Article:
The Fast and Furious

Vissarion Belinsky
Vissarion Belinsky
"Gentlemen, I can teach the Russian alphabet to a horse in 4 minutes," was how Richard Freeborn was introduced to the Russian language by an Armenian teacher in London during 1944. He was at the time serving with the Royal Air Force and had switched from listening to the "pretty arid noises of Japanese intercom."

Today, Professor Freeborn is an acknowledge expert on the Russian Novel. He is also an accomplished writer and translator. We are at the School of Slavonic and East European Studies (SSEES) in the heart of academic London to discuss his study of Belinskii, the great 19th-century literary critic.

Vissarion Belinskii was known as Furious Vissarion. As this suggests, Belinskii was "petulant, angry and furious." He felt literature had a social role. As Freeborn says, "Belinskii wanted literature to be closer to reality, and needed to be critical to injustice." This was in the time of serfdom, which held many Russian peasants in near slavery, Freeborn reminds us.

Freeborn's first job as a Russian interpreter was to be at the famous meeting of Stalin, Churchill and Truman, the victorious Allies, at Potsdam just outside Berlin. He was thwarted by "Stalin's distrust of foreign interpreters", in this role. Instead he worked for the Displaced Persons Unit, persuading reluctant Russians to return to the Soviet Union, he remembers with regret.

Belinskii was a cultural icon to a generation of writers including the novelists, Turgenev and Dostoevesky (the latter a subject of another study by Freeborn). He was always a controversial figure. The year following Belinskii death in 1849, Dostoevesky read aloud from one of his letters - a mock execution and hard labour in Siberia followed by military service was his reward. You can feel Freeborn warmth for his subject.

Freeborn is keen to point out how Belinskii has been misused by subsequent generations through "selective quotation," including the casting of him as a socio-political revolutionary (such as Victor Terras's 1954 study).

Why is Belinskii relevant today? He sees Belinskii's legacy as a discoverer of talent and an influence on subsequent generations rather than as a theoretician. Not only did he greatly influence the writers Dostoevesky, Turgenev, and Goncharov, as well as Gogol and Tolstoy, he also wrote the seminal work on the poet Alexander Pushkin that established his reputation. Freeborn is less positive about Belinskii's theoretical legacy from his misreading of Hegel to his followers misreading him as seeing art as a reproduction of reality. He sees him as a less than robust proponent of theory.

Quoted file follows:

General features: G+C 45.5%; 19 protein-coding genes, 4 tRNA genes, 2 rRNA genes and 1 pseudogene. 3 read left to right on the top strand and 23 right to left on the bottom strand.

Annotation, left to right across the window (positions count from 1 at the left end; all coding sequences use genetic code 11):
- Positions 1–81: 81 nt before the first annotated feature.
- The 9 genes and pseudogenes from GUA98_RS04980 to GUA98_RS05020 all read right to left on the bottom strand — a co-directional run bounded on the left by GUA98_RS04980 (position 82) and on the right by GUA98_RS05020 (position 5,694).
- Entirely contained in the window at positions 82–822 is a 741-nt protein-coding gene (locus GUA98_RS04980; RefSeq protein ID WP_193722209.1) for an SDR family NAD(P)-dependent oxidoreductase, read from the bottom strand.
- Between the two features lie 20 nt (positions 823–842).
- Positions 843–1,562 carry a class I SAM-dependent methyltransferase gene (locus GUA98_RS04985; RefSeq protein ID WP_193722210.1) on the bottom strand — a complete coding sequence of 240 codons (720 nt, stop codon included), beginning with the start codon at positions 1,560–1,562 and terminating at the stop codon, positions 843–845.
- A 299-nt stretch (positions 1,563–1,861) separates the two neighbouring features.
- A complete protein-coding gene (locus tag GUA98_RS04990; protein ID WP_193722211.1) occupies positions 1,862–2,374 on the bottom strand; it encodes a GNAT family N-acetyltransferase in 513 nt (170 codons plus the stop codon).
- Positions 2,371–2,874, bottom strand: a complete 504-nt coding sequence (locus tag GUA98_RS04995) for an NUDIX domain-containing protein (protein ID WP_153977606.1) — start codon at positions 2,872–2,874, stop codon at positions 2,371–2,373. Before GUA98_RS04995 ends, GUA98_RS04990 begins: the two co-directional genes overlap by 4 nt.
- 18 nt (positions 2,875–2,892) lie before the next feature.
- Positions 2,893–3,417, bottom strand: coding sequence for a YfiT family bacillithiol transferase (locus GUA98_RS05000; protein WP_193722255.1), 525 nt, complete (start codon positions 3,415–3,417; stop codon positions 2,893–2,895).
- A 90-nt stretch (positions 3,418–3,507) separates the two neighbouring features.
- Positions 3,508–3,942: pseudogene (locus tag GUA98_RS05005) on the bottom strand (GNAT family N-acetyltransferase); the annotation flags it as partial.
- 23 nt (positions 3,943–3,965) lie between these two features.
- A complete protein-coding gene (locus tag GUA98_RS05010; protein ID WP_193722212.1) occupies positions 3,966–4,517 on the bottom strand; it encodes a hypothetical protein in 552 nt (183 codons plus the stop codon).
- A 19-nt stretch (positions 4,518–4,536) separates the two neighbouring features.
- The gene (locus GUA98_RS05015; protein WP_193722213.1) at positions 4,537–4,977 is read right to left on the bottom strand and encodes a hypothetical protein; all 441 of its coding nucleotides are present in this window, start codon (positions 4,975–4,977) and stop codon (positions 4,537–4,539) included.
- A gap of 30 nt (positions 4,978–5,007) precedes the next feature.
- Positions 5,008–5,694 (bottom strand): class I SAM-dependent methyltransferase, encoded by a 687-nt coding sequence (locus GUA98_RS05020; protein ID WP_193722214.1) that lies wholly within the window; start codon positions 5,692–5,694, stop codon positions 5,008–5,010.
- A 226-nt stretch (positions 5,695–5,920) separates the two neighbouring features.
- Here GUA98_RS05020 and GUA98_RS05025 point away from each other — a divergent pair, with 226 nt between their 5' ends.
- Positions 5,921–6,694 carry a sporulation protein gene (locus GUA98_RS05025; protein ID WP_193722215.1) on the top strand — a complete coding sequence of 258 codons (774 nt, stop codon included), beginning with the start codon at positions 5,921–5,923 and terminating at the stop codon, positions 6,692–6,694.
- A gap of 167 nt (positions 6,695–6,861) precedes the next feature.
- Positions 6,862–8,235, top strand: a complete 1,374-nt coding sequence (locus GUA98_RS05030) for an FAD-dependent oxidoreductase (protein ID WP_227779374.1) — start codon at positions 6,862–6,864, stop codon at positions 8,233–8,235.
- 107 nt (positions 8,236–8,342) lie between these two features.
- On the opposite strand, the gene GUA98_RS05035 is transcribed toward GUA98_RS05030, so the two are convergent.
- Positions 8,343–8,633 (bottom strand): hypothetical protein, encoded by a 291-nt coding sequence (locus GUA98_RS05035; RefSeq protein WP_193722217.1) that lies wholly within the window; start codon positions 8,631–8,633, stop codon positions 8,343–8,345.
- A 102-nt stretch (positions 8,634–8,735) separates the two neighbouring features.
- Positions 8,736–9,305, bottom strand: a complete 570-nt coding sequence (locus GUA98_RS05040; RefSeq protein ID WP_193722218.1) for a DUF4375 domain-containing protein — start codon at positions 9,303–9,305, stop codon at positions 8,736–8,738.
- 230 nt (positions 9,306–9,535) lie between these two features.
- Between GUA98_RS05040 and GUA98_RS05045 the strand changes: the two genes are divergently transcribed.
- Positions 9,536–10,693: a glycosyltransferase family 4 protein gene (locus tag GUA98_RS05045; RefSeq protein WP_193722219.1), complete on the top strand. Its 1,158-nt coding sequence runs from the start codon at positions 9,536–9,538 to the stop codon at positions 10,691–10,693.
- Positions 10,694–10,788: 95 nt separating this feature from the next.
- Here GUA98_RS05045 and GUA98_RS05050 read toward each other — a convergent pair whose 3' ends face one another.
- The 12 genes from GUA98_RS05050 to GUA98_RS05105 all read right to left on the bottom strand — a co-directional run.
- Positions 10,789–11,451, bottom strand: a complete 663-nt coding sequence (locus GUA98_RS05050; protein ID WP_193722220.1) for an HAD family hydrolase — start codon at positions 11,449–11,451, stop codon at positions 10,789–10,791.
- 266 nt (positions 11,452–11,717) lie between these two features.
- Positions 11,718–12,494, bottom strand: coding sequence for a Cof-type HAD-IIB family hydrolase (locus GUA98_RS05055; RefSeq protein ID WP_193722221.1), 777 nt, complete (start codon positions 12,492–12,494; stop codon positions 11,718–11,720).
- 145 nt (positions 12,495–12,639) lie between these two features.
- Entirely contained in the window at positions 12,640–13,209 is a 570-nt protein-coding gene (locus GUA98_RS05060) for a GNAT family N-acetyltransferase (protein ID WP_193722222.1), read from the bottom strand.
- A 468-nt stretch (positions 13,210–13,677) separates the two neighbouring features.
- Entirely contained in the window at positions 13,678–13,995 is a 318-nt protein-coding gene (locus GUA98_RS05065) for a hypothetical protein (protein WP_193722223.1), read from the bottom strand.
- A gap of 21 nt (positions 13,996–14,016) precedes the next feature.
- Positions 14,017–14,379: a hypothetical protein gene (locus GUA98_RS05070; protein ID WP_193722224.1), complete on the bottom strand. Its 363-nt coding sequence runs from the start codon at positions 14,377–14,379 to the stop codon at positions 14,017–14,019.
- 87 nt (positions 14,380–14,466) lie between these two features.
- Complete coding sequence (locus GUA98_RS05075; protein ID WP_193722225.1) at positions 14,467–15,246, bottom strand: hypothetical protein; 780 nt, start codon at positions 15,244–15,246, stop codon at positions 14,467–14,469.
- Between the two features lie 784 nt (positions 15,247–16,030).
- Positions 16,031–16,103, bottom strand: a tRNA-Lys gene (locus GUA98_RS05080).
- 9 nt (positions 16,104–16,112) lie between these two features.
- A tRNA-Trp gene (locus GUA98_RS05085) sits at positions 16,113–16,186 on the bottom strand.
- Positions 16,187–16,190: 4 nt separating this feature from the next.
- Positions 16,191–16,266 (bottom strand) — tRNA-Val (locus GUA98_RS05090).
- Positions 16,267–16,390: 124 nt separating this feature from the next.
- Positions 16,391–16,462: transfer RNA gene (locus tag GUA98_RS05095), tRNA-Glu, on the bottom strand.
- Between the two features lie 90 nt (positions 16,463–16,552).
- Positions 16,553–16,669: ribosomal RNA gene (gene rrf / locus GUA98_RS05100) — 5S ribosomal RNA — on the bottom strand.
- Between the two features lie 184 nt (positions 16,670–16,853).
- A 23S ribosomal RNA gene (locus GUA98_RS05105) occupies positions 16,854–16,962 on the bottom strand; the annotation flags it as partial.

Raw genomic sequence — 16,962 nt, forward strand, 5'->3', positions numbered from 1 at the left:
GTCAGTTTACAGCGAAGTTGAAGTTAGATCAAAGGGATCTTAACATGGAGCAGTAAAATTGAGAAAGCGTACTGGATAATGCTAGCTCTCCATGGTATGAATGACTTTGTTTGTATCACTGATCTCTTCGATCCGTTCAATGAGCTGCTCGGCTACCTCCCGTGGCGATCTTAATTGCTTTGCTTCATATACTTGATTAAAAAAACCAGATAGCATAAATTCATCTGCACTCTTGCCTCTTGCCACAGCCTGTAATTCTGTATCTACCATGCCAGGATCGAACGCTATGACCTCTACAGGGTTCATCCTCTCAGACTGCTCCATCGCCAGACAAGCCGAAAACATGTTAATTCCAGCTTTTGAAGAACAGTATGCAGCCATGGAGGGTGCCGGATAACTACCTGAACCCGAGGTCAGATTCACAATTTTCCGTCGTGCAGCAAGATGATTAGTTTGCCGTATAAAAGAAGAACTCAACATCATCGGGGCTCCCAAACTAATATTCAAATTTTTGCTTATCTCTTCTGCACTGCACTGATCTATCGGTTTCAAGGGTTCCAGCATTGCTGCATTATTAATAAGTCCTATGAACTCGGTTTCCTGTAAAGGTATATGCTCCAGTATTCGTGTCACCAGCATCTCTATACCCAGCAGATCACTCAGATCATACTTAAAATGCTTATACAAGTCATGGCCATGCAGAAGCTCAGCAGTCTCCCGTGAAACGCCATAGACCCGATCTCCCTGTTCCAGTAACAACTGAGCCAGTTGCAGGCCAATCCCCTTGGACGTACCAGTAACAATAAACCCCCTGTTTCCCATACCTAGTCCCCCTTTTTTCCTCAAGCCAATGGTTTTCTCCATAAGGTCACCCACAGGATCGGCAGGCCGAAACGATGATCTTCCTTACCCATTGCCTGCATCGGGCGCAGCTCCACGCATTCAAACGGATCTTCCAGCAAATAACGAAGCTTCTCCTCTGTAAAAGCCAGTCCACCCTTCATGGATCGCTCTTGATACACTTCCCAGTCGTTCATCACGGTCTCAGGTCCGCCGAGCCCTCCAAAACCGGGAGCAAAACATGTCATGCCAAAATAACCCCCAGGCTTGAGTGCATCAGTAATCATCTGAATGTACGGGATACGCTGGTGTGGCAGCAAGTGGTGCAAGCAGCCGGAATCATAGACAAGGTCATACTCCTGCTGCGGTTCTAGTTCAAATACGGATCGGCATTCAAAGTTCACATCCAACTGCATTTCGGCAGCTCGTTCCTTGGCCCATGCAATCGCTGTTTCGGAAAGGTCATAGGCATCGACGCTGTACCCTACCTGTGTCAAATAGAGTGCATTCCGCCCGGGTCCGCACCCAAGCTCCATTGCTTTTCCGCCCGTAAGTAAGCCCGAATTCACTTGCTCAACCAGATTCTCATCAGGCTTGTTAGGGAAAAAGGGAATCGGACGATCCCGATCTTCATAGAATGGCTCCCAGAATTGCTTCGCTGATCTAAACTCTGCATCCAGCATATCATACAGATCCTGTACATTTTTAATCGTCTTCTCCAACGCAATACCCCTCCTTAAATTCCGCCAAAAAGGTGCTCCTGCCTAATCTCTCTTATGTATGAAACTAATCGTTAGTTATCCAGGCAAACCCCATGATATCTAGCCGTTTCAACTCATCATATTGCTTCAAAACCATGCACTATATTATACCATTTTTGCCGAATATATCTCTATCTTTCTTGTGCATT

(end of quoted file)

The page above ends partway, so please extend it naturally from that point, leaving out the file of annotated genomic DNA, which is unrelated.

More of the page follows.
Freeborn focused on the Belinskii's love letters to the anarchist Mikhail Bakunin, "more of a confession, than a romantic correspondence." Their content has been considered so scurrilous by subsequent generations, starting with Bakunin's brother, that much has been excised. Maybe, Freeborn is looking for Belinskii in the 1876 portrayal of him as an impatient, passionate and happy man?

Professor Freeborn was working at the British Embassy in Moscow in the 1950s, before beginning his career in academia, including stints at Oxford, Manchester, California and London universities. The latter holding the best Russian library in the western world, according to Freeborn.

He reflects on the study of Russian literature in Britain. He suggested that in the past there was unusual demand for Russian, the pressure coming from government, rather than students. Many institutions that offered Russian in the recent past have ceased to offer such courses. Today, students have a wider understanding of Eastern Europe, and linguists are more likely to combine study of Russian language with other major languages. He thinks Russian will remain dominant, not least because of that great resource represented by the SSEES at University Colledge London.

As he disappears into this library, it is interesting to reflect that he was in Moscow for Stalin's last party conference, and during the infamous Doctors' Trial, in that "city of rumours" as he terms it. He noteed that at the time the British Embassy kept a card index on leading Russian figures. He wondered if even now this information is in the public domain. (Or up to date?)

The censure's pen continued to work in the 1950s, even though Belinskii was adopted by the Soviet government, "as a pre-echo of the socialist revolution." What could the excised pages say? Freeborn didn't say. "Maybe homosexuality?" he speculates. We will have to read his book to find out more.


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Copyright ╘ 2003 by Melvyn Dresner
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